Three Lies about Holodomor in Ukraine

Reading Time: 8 minutes

Reading Time: 8 minutes


On June 14, 2017, Georgian political-economic portal Politicano published an extensive blog post on its Facebook page about the Holodomor in Ukraine. The post contained three pieces of disinformation about the tragedy recognized as genocide: 1. Politicano claims that the number of people, who died in 1932-1933 as a result of the Great Famine, is exaggerated and the Ukrainian government uses this issue for political purposes; 2. The famine was caused in Ukraine by natural conditions and it had nothing to do with the USSR policy; 3. It is unserious to recognize the Holodomor as genocide, because the Council of Europe did not recognize it as a crime.

Politicano: “We can determine the number of real victims by the data of civil registry for 1932-1933. This agency counted 514.7 thousand deceased in 1931 (before the beginning of the famine). This figure can be taken as an approximate natural mortality rate. In 1932, 668 thousand deaths were registered and in 1933 – 1850 thousand. If we subtract average natural mortality rates, the number of victims will amount to 1 489 600…It is probably funny and unserious to talk about recognizing all these as genocide. For example, PACE did not pay attention to the Ukrainians’ request and did not recognize the Holodomor as genocide of Ukrainian people.”

Politicano’s article is manipulative, as it does not include the results of the national census held in 1937, which were concealed by Stalin’s regime, while the organizers were subjected to Stalin’s repressions. Moreover, the 1932-1933 famine in Ukraine was caused by Stalin’s deliberate policy and not by meteorological problems. 17 countries recognized Holodomor as genocide and the Council of Europe, European Parliament, OSCE and UN recognized it as a crime against humanity.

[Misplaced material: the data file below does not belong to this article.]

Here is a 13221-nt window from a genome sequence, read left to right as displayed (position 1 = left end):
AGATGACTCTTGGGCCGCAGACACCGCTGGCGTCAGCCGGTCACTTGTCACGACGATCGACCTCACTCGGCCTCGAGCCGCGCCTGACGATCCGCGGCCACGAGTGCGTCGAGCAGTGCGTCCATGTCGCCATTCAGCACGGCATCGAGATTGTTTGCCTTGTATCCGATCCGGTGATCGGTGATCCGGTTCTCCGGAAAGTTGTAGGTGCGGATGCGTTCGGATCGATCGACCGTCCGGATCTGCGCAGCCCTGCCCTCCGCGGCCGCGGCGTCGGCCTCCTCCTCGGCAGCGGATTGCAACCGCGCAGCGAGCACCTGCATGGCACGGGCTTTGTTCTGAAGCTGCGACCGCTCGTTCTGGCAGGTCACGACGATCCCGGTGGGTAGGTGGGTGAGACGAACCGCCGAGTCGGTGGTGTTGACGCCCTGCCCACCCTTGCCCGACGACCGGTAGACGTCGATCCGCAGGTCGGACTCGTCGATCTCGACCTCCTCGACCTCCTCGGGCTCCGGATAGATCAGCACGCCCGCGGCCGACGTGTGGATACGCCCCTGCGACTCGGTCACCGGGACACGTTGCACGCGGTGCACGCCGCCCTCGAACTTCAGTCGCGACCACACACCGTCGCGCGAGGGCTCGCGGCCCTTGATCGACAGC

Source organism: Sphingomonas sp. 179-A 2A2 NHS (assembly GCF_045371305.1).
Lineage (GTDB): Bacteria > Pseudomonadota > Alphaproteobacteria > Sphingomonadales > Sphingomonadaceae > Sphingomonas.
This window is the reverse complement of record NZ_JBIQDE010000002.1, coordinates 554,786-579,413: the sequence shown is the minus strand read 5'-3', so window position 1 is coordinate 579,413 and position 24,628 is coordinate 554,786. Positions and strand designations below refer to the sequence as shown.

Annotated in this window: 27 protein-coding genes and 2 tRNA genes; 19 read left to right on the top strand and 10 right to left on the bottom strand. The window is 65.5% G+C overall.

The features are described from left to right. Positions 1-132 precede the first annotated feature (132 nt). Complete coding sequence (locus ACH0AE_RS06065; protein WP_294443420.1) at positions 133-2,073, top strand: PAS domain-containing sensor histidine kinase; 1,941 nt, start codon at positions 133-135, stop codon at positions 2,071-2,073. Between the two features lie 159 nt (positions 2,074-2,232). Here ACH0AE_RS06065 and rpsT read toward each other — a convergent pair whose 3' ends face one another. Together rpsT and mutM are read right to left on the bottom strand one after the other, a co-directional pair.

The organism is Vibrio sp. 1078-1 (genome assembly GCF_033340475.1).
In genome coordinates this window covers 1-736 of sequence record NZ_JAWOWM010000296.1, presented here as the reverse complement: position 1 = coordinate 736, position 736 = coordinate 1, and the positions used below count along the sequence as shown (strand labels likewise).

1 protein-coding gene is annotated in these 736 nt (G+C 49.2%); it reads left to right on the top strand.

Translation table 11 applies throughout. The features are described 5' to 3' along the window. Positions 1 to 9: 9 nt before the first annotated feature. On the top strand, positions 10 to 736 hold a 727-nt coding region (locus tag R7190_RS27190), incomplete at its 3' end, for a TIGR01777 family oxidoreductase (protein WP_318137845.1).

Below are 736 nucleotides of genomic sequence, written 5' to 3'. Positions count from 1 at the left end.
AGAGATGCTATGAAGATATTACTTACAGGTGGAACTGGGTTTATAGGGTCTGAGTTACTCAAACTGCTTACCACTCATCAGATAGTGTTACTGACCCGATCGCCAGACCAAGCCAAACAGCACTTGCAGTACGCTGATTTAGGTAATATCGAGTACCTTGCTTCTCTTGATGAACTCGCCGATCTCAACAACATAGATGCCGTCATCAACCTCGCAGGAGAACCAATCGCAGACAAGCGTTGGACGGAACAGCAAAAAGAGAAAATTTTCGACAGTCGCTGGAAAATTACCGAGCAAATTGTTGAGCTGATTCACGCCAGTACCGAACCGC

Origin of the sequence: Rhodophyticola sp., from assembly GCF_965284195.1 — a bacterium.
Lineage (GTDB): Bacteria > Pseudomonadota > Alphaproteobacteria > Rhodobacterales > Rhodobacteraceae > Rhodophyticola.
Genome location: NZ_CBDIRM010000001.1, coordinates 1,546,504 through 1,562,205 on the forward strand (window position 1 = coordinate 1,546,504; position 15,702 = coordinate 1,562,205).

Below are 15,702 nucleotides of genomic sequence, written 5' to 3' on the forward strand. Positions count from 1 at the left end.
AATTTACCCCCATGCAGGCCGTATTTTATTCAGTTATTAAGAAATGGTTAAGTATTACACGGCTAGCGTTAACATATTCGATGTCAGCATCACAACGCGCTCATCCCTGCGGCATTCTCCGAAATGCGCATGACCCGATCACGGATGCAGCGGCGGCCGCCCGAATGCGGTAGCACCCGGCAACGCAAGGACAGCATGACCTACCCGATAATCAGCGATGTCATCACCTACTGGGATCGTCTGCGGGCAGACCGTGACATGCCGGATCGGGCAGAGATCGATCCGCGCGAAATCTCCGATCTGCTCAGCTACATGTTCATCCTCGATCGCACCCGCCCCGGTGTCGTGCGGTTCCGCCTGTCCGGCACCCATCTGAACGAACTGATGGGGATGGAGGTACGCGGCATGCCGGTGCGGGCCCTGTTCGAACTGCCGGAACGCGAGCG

Lie No.1: Number of people, who died as a result of the Great Famine in Ukraine during 1932-1933 is exaggerated.


Politicano says that according to the 1926 national census, the Ukrainian population made up 29 million, whereas according to the next, 1939 census, this figure amounts to 29.2 million. Citing these data, Politicano claims that the Holodomor did not entail millions of deaths.

Politicano, however, does not mention the census carried out in the Soviet Union on January 6, 1937, the results of which prompted Stalin to arrest Mikhail Kurman, Olimpy Kvitkin, Lazar Brand and Ivan Oblomov, main statistical professionals of the Central Statistics Office; some of them were later executed. The census results showed lower population figures than anticipated by Stalin – 162 million people. Speaking at the Communist Party’s XVI Congress on June 27, 1930, Stalin said  that the Soviet population was annually increasing by 3 million. If the results of the 1926 census showed the Soviet Union’s population at 147 million, according to Stalin’s calculations, by 1937 this figure should have increased to 180 million.

Ultimately, Stalin annulled the results of the 1937 census and held a new census in 1939, the results of which showed the Soviet Union’s population  at 170 million.

Before 1937, a six-million decline in the Soviet Union’s population was reported  in 1934 as a result of annual calculations made by the Central Statistics Office. Speaking at the Communist Party’s XVII Congress in January 1934, Stalin said that at the beginning of the year, the USSR population was 168 million. However, the table below shows that this figure has been increased artificially and it does not comply with the figure of annual calculations made by the Central Statistics Office. Real figure amounted to 154 million at the beginning of 1934 against 162.3 million a year earlier. Contrary to this figure, the figures desirable to Stalin were released in 1934, showing a three-million growth.


To manipulate the figures of the Holodomor victims, Politicano relies upon the Civil Registry’s data, saying that number of victims is 1 489 600.